If this definition is accurate, then illiberalism represents a crucial aspect of Orbánization as a new political approach, one that we are also now subject to in Slovenia. In practice, political dissenters will not be locked up, but there will be no political support for them and no one will listen to their opinions; money for them will dry up since other, ‘national’ projects are more important, private initiative will prevail in the economy but the ‘right’ people will have priority; civil society will not be directly repressed but there will no longer be any funding for it.
We can describe illiberalism even more critically. The democrat and sociologist Bálint Magyar, a former education minister in Hungary, shows in his 2013 book Post-Communist Mafia State: The Case of Hungary (published in English translation in 2016) that since the collapse of communism in central and eastern Europe, democracy has come to be seen by some politicians as an unpredictable obstacle that needs to be removed. Instead of a normal path of democratization we increasingly witness autocracy, the undermining of principles through a system of nepotism, and mafia activity, in which corruption Is normalized. In Hungary’s case this approach was successful because it became ‘illiberal’ after joining the European Union, i.e. after accepting the principles of democratic democracy, which distinguish it, like Slovenia, from other countries in the region such as Russia, Azerbaijan or the central Asian states of the former Soviet Union. In these other countries democracy did not develop further and either oligarchs jostled their way to power or communist rulers were replaced directly by corrupt cliques. The step towards authoritarianism is harder to understand when there has been a prior path towards democratization, especially in view of the anti-communist emphasis that is so characteristic of both Orbán and Janša.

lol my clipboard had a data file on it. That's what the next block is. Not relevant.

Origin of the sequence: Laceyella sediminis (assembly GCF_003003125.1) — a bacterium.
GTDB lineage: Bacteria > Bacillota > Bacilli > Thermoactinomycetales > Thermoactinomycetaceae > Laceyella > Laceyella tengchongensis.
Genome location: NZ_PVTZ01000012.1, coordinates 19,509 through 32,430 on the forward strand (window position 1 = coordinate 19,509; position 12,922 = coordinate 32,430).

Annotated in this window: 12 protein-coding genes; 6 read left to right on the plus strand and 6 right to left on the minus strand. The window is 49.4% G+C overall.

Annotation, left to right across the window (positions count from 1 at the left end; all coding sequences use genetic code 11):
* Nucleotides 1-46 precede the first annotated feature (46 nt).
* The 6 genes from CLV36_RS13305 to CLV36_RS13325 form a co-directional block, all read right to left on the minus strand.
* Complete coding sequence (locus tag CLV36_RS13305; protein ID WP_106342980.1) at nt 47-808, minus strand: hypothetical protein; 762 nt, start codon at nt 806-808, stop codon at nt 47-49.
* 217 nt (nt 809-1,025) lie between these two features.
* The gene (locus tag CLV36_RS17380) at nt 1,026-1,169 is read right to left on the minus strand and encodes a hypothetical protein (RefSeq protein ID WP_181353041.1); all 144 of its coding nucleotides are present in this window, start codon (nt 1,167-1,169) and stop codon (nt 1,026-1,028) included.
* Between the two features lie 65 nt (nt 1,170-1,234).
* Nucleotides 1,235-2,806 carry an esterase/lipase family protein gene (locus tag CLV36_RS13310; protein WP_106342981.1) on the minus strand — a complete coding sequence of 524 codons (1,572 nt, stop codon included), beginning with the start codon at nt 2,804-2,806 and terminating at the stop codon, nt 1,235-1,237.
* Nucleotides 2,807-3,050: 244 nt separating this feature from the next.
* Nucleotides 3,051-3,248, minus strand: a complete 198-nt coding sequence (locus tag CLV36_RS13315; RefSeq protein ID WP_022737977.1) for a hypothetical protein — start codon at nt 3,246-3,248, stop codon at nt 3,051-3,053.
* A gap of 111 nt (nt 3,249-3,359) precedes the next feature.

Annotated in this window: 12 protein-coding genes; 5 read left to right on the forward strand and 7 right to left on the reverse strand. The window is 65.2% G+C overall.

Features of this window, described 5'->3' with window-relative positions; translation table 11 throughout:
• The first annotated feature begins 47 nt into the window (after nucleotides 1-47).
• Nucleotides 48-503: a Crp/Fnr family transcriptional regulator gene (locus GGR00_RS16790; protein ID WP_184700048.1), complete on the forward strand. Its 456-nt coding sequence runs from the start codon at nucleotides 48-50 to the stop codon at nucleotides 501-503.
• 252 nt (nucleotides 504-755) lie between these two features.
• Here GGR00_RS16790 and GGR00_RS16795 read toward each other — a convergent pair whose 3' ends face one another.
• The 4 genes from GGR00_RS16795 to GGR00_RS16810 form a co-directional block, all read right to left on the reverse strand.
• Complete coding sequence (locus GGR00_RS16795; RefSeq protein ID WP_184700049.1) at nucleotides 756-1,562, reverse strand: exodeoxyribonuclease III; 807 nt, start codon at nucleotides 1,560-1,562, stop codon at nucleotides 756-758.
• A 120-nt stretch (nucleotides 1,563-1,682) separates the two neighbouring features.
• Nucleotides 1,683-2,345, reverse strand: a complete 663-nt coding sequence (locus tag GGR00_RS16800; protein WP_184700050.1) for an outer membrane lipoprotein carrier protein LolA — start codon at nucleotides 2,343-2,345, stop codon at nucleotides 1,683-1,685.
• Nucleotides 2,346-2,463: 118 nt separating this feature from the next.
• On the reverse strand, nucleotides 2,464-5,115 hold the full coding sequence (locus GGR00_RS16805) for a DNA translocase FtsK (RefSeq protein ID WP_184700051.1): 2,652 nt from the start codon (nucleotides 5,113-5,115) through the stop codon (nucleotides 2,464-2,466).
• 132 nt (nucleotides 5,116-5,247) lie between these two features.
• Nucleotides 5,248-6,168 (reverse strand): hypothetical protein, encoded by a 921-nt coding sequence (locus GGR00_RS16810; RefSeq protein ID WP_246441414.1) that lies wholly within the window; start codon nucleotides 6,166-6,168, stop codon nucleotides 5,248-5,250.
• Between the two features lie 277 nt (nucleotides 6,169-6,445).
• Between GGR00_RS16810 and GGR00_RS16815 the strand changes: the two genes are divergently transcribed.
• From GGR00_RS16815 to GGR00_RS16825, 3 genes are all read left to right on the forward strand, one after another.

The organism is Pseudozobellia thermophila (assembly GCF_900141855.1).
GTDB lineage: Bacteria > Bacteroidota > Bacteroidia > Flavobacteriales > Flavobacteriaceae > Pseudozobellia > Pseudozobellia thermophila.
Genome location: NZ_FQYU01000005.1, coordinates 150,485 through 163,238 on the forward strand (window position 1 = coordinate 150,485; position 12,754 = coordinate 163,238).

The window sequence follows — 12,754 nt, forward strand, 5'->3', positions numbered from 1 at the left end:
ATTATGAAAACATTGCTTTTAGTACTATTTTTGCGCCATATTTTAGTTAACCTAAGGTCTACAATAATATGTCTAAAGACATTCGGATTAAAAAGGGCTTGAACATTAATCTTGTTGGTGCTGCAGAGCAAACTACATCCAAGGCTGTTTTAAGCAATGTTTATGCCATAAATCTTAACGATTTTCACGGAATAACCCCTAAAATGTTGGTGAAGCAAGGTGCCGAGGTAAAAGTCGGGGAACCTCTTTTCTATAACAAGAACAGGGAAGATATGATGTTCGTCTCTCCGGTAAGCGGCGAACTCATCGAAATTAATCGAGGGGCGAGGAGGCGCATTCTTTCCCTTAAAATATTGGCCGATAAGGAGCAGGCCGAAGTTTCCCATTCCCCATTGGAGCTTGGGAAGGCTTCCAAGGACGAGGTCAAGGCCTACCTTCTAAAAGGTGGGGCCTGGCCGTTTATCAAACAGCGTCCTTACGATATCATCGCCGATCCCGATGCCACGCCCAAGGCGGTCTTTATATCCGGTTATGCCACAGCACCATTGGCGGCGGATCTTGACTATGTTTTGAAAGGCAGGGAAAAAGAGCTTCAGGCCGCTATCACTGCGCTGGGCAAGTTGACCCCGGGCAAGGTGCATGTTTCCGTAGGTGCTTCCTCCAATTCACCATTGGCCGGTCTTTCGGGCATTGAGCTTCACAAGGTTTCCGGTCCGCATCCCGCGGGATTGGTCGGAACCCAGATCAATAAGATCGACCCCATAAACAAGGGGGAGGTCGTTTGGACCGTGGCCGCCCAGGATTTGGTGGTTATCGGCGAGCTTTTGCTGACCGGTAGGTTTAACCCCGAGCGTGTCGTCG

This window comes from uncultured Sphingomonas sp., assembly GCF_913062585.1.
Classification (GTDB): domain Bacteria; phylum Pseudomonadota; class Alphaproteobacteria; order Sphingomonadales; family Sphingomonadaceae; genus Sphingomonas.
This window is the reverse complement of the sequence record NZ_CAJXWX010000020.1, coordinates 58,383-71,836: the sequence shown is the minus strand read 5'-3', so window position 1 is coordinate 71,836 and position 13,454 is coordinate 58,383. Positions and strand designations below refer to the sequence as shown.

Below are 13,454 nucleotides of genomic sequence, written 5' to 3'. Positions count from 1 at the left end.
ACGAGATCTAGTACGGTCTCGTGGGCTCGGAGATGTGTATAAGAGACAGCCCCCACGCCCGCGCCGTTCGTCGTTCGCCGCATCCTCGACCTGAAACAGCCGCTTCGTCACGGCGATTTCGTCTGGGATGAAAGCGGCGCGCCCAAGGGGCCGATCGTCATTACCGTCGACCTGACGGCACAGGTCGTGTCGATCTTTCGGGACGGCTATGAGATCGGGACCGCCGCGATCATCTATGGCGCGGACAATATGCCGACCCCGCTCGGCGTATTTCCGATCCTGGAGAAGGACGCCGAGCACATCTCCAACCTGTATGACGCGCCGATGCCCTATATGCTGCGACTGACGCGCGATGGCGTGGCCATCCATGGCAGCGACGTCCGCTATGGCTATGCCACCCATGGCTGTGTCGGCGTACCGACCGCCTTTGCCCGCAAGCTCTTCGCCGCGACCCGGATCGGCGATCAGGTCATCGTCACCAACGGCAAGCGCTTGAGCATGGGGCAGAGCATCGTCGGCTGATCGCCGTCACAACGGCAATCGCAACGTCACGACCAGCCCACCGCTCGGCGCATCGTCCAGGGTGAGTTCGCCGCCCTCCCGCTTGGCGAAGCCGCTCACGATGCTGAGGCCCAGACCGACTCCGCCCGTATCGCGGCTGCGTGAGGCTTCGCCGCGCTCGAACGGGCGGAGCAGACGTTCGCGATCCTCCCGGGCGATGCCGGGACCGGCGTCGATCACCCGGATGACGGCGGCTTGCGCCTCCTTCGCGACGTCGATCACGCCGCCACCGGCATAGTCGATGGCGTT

The successful radicalization of the right, which in the case of Hungary is not only xenophobic but also anti-Roma and anti-Semitic, is no coincidence. The right in the European Parliament, governed today by the classic Christian and conservative line of the largest political grouping, the centre-right European People’s Party (EPP), provides the anti-refugee agenda with complete legitimization. Economist Ricardo Hausmann has indirectly warned of what that can mean: just as illiberal democracy fails to respect civil rights and regards civil society organizations with disdain, so its opposite, ‘undemocratic liberalism’, as described by Harvard political scientist Yascha Mounk, leaves safeguarding of rights and legal equality dependent not on the national government but on policies at the level of political structures and bodies ‘from above’, for instance the European Commission or the central bank. In this way, we arrive at the findings of Steven Levitsky and Daniel Ziblatt in their new book How Democracies Die (2018), if we analyse the causes of their actual or possible collapse in countries such as Hungary, Poland, Turkey, and also Italy and Germany, to list a few of those closest to us. Everything indicates that Slovenia also belongs on this map.
Slovenia’s June parliamentary elections were won by means of the xenophobia, Islamophobia and hate speech that characterized the campaign. To these can be added sympathies, expressed openly, with neo-Nazism, homophobia, and the support provided by SDS president Janša and his candidates for the pan-European far-right youth movement Generation Identity. The refugee has become the central and most attractive figure for fanning fear, as in Hungary. Although the number of refugees in Slovenia is insignificant and tales of a newly established refugee route are at best exaggerated, the refugee, using the old recipe of the psychopolitics of hatred, has become the Jew of the modern era, the threatening Other, represented as some sort of external intruder trying to steal away Slovene-hood but at the same time also Europe: one who threatens us both culturally and financially.
Illiberal democracy is not an especially new anomaly of European democracies. In an increasingly open manner, it calls to mind the now oft-perceived and barely disguised forms of emergent post-fascism diagnosed by Hungarian intellectual Gáspár Miklos Támas. Such work requires willing hands; in Slovenia we know that such hands belong to Mr Janša.
This is a revised version of an editorial published in Dialogi 3-4 (2018).